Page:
July 31st, 2005


pff privacy

Okay here's the thing. I see my camera as an extension of myself. My eyes plus a pause button maybe. I figure I can look at whatever I like, right? Is looking at something intrusive? Possibly. Is it an invasion of privacy to look at a stranger? I don't think my rights are being violated when someone looks at me, even if they're creepy or weird. Legally, looking is still well within my rights.

I take photographs of a lot of things I see, and many of the things I see are people. They're everywhere, and frequently in the midst of being interesting. I tend to photograph interesting things, and sometimes that involves random people.

Once, a few years back, a woman harrassed and scolded me for taking photographs of her, which was, as she put it, a violation of her privacy. I was stunned. I had never noticed, much less photographed this woman, but I couldn't honestly recall. I really had no response to her accusations. She was passionately, furiously adamant about her right to privacy and made me out to be some sort of horrible fascist-slash-pervert and I just stood there staring, just baffled and annoyed and incensed.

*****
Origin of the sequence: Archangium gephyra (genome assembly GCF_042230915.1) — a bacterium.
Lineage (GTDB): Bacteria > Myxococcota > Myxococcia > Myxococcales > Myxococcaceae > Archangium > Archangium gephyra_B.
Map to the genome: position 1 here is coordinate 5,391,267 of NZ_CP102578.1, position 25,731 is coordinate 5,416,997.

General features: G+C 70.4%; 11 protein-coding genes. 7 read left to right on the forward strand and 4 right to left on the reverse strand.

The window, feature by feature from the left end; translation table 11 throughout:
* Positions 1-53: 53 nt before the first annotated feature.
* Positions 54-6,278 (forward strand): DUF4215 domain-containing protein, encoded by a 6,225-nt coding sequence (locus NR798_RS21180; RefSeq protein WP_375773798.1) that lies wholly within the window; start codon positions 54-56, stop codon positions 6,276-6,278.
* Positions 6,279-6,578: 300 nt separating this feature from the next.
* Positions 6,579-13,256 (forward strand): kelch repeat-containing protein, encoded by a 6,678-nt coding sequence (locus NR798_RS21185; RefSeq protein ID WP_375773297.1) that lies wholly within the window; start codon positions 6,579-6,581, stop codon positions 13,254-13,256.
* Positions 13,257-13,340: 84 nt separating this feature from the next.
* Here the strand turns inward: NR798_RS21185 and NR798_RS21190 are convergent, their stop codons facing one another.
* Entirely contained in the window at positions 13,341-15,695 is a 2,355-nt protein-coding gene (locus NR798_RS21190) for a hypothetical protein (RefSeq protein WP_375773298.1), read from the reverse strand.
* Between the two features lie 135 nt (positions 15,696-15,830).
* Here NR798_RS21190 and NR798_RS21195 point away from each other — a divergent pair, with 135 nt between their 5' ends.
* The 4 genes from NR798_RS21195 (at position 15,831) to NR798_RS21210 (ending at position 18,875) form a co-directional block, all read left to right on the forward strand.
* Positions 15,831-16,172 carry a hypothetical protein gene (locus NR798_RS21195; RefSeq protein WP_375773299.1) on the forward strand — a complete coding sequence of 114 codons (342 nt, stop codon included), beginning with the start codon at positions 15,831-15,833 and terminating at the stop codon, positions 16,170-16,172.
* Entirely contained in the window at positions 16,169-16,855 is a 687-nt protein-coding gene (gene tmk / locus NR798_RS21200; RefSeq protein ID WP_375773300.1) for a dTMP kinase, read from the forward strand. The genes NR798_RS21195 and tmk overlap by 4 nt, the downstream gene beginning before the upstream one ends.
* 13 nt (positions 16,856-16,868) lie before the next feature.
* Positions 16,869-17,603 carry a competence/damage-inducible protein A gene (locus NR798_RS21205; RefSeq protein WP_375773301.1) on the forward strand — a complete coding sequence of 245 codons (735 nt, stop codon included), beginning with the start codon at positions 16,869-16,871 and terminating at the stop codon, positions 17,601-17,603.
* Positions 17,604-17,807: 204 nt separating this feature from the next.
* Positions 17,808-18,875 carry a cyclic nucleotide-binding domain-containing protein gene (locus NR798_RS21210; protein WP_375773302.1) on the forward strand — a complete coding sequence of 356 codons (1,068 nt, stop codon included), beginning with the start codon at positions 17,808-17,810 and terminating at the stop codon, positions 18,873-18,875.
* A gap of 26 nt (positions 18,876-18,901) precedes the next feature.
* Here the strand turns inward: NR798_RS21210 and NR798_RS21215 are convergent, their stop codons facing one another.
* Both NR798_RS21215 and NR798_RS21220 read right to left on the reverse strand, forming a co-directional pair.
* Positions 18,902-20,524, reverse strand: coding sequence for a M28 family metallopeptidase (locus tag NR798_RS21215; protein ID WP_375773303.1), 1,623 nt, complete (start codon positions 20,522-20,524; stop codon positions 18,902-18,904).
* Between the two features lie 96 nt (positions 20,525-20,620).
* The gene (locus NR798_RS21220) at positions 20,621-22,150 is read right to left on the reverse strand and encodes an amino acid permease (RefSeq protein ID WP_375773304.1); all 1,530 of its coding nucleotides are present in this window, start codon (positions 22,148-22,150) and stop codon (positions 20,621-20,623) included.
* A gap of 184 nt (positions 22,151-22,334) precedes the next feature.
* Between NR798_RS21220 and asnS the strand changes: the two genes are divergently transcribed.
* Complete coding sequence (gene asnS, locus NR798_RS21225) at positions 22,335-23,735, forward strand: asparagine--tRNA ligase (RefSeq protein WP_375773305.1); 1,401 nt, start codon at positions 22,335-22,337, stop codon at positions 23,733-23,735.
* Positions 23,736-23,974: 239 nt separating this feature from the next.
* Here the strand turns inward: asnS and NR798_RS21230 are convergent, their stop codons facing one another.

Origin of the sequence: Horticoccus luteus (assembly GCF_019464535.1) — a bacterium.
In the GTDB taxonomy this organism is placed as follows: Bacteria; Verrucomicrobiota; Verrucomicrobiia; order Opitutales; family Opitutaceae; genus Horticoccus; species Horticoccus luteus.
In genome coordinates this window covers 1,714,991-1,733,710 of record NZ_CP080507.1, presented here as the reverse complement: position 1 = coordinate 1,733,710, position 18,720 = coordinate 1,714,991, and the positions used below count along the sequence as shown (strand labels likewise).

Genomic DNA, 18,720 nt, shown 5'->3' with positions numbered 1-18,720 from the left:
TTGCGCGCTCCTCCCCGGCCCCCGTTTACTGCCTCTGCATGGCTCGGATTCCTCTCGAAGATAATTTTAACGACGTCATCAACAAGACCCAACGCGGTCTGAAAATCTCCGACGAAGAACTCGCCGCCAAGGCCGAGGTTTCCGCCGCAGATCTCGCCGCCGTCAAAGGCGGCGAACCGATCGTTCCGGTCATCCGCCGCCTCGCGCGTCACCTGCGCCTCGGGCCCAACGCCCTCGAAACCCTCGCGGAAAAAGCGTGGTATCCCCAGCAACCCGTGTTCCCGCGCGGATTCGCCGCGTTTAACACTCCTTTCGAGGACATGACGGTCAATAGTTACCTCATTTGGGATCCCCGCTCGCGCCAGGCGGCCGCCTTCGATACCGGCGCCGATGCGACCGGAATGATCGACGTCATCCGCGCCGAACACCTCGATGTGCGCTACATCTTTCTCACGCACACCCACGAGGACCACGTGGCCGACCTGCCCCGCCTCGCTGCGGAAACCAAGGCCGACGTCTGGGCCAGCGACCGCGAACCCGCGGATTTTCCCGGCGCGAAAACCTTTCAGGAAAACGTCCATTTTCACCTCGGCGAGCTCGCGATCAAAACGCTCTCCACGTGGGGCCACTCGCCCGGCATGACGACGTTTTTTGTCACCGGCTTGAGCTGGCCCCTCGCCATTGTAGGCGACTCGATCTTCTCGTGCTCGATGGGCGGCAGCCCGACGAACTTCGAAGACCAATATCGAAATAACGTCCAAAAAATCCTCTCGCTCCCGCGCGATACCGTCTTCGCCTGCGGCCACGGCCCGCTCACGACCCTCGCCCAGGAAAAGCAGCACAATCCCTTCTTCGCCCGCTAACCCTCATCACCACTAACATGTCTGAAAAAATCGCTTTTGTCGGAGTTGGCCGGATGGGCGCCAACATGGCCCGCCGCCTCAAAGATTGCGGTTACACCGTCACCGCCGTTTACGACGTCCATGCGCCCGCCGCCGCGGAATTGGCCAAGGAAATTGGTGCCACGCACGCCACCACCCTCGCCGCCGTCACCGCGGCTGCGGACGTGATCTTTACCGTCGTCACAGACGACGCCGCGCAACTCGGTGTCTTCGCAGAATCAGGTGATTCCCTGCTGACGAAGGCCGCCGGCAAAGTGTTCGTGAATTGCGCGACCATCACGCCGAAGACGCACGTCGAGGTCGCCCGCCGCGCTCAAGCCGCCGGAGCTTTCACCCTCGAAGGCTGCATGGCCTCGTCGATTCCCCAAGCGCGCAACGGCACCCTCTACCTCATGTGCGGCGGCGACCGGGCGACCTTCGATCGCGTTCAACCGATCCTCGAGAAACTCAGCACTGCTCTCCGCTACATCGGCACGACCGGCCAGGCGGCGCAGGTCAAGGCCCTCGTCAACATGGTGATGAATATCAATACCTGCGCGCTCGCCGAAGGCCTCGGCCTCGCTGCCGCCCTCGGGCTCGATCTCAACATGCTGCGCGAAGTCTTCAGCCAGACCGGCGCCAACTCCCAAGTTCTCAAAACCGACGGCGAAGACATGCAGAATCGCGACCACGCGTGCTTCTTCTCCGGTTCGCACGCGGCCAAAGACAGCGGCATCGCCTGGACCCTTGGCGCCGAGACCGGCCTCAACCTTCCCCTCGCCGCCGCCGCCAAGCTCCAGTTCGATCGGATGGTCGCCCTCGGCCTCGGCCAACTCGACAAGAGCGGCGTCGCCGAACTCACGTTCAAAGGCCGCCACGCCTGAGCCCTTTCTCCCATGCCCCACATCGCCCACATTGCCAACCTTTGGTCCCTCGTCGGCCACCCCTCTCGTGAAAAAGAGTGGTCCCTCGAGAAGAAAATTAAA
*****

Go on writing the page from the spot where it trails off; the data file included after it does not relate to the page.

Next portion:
The concept of privacy is such a fallacy! If you're outside, in public, waiting at a bus stop with everyone else how is there any possibility of privacy? In public, when you are outside, people see you. High concept here. Buses, stores, stoplights and celphones are all equipped to capture "your" likeness. (It really isn't yours.) Satellite and aerial photography of much of the planet's surface are now widely available online - omg what if you were outside while those images were being made? Google maps owns. Anyway...

I will keep taking photographs.

[this was sparked by something I read on boingboing and subsequent links, and more subsequent links.]
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